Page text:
Starting today you can apply for the Canada Emergency Response Benefit

From how to find your SIN to what day you should apply, here's what you need to know.

by

9 comments
Canadians can now apply for their portion of the Canadian Emergency Response Benefit.
  • Canadians can now apply for their portion of the Canadian Emergency Response Benefit.
The CERB (Canada Emergency Response Benefit) combines two previously announced streams—the emergency care benefit, and the emergency support benefit.

The CERB has two main objectives: Catch Canadians who don't qualify for regular EI and relieve some of the burden on regular EI by funnelling some of those who do qualify into this quicker-to-release relief program. It's $500 a week for up to 16 weeks.

Who can apply

  • You are at least 15 years old and Canadian.
  • You have stopped working because of COVID-19 and are receiving zero income or government benefits for at least 14 days straight. This is you if: You lost your job because of COVID-19; You are sick with COVID-19, quarantined because of COVID-19 or are caring for someone sick with COVID-19; You’re a parent whose kids aren’t at school or daycare, and therefore you’re stuck at home caring for them; You’re a contract worker who can’t get an ROE (record of employment); You’re self-employed (musicians, massage therapists, writers, crafters, business owners).
  • AND you earned at least $5,000 in the last 12 months.

    You can't apply if you were a student waiting for summer work who didn't make $5,000 in the last 12 months or if you quit your job voluntarily—which makes those whose employers aren't laying them off but who feel at risk by going to work uncovered. If this is you, you can contact the NS government and report your concerns

How to apply
The quickest way to get things moving is to log in to your MyAccount on the Canada Revenue Agency website. If you've filed your taxes or checked your TFSA contribution limit (or your parents do your taxes for you), you likely still have an account. Track down your password before you begin. If you need to reset your password you'll need to have your Social Insurance Number (SIN), a copy of last year's tax return, your birthdate and the answers to the security questions for your account. (If you guess, and get it wrong, you'll be locked out and have to call to apply.)

If you've filed taxes in 2018 or 2019, you can set up an account online.
If you filed taxes before 2018 you must call 1-800-959-2019 or 1-800-959-2041 to apply. If you've never filed taxes you must call 1-800-959-8281 to apply. 

If you're applying over the phone, make sure you have your SIN and your postal code on hand.

(You can find your SIN on any tax returns or tax related forms you've received. If your employer gave you an envelope and said "here's your T4", that document has your SIN on it.)

Then, make sure direct deposit and mailing info is set up and up-to-date on your CRA account. This will allow the money to be deposited right into your bank account. (It will also mean all other cheques you may get from the federal government (GST, Canada Child Benefit) will also now be direct deposit.)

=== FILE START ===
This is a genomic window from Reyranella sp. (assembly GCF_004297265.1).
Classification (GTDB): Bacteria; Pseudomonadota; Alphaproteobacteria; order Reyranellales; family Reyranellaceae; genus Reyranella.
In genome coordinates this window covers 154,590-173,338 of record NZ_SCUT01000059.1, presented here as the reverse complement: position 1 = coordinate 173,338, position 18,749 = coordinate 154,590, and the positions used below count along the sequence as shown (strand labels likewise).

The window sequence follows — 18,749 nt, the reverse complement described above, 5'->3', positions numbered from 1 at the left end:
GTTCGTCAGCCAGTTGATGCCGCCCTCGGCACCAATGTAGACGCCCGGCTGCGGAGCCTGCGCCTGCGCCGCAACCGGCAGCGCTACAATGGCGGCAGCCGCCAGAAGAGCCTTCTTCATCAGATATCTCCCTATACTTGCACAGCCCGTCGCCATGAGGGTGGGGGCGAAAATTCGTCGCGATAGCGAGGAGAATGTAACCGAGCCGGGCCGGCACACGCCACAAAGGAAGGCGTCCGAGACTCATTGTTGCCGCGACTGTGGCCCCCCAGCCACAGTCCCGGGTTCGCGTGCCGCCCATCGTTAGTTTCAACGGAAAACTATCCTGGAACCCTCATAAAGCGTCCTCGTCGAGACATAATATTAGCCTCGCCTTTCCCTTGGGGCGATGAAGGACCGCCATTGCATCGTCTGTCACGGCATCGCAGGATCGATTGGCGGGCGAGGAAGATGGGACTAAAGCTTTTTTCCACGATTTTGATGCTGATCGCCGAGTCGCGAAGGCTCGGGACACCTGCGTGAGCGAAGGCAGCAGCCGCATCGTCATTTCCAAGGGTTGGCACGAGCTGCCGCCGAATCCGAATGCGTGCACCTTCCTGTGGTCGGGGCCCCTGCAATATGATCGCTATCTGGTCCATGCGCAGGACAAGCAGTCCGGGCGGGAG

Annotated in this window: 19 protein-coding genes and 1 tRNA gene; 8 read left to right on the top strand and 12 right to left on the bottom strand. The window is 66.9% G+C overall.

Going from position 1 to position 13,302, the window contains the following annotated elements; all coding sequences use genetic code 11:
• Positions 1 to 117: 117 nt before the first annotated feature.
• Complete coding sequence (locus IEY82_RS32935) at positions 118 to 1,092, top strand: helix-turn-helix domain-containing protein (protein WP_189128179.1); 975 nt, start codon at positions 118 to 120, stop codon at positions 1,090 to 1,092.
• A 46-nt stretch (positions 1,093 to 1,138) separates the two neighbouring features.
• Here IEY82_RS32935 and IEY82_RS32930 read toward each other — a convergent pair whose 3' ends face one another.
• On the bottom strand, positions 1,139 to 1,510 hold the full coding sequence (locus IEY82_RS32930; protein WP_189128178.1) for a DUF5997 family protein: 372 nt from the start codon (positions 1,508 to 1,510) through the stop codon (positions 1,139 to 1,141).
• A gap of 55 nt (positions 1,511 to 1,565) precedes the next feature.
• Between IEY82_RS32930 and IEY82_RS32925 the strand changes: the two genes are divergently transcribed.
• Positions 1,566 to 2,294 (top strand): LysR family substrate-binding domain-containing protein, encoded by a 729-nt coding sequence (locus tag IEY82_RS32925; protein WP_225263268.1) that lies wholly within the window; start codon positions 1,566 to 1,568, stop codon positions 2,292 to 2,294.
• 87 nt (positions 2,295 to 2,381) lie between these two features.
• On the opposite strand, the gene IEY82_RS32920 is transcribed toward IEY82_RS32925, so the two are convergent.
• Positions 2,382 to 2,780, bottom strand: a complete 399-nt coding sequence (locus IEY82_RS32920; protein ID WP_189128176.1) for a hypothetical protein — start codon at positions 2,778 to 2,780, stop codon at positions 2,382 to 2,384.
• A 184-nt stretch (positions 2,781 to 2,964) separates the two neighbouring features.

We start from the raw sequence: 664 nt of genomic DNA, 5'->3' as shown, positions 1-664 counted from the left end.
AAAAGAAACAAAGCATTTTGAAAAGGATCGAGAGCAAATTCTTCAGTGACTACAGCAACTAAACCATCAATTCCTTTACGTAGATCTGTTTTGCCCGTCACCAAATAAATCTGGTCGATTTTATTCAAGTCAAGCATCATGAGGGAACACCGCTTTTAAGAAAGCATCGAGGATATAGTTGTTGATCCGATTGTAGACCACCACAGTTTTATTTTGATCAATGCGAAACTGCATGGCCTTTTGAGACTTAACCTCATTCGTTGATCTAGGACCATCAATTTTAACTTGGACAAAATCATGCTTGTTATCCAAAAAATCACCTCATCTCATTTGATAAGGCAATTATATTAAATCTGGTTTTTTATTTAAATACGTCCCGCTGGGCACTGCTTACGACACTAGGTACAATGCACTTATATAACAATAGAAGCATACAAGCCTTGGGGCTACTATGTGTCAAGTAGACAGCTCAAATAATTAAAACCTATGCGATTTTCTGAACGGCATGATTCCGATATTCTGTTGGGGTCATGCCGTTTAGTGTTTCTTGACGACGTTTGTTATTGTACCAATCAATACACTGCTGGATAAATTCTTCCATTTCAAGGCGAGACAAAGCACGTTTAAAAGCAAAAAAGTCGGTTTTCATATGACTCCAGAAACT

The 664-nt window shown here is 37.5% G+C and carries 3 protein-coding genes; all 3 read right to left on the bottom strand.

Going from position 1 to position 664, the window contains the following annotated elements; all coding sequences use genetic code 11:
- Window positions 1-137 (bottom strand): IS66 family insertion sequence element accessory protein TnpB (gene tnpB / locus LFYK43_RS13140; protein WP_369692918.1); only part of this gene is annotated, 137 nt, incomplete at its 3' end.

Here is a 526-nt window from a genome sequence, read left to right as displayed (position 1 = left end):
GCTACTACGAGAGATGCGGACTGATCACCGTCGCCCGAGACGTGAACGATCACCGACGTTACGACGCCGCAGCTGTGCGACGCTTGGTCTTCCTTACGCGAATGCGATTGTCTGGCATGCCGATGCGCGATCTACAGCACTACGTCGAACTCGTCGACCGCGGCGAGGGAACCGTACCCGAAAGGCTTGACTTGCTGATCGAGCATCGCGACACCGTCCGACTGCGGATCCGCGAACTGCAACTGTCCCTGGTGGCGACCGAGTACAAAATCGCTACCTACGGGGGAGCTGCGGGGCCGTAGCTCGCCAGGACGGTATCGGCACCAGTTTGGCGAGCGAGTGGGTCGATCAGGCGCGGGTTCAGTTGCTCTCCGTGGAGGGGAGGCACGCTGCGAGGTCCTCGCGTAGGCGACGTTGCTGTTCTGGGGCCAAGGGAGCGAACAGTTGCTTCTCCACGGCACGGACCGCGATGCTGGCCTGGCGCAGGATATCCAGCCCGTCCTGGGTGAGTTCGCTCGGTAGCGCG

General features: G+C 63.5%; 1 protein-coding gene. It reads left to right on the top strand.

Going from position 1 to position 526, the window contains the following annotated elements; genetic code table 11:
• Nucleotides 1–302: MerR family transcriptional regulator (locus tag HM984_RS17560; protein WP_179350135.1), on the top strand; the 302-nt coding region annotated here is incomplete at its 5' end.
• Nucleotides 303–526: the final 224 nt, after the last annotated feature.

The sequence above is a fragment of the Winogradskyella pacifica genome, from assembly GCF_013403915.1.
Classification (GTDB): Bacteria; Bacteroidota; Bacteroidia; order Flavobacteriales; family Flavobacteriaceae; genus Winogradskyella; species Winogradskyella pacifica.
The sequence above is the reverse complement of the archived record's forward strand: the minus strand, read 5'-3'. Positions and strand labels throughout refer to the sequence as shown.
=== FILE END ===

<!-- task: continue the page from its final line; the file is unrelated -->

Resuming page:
Next, get ready to feel personally offended by your date of birth. To deal with high volumes of applicants, application days are being split up by birth date. (If you're among the thousands of Canadians who are still trying to get through on the EI website, you'll understand why.)

cerb_apply_day.jpeg


What you'll get
You'll $500 a week ($2,000 a month).

If you set up direct deposit, you should see money in your account three businesses days from the day you apply. If you haven't you'll get your cheque in the mail about 10 days from the day you apply. (Make sure your mailing address is correct!)

This application process gets you the $2,000 CERB once. You have to reapply for each four-week period you've lost income due to COVID-19, and you can only apply for a maximum of four periods.
screen_shot_2020-04-06_at_11.26.51_am.png

If you have children, make sure you're signed up for the Canadian Child Benefit and any GST credit you're entitled to.

If you're a student who didn't work during the school year and doesn't qualify for the CERB see if you can qualify for student loans (or grants!)

If you think that the CERB should cover you and it doesn't, fill out this Statistics Canada survey so the government knows you exist and need better support. Also, the government of Nova Scotia is announcing the details of its own support program today, which is slated to catch some of those who have fallen through the cracks.

Money you receive through the CERB is taxable. "The tax is not taken at the source, so Canadians receive the full amount up-front," says CRA spokesperson Christopher Doody via email. "Canadians will need to report any payments received on next year's tax filing. An information slip will be made available for the 2020 tax year in My Account under Tax Information Slips (T4 and more)."

If you need help with your application
The government has two options for helping yourself: the CERB website is here if you can get online, and there's an automated phone help line at 1-833-966-2099.

We asked the department of finance how to get help from a human, and were told to phone the Canadian Revenue Agency's "individual tax inquiry service." No surprise that the service is busy, so be prepared to wait on hold for a while. The number is 1-800-959-8281.

Comments (9)

Showing 1-9 of 9

Add a comment
 

Add a comment

Remember, it's entirely possible to disagree without spiralling into a thread of negativity and personal attacks. We have the right to remove (and you have the right to report) any comments that go against our policy.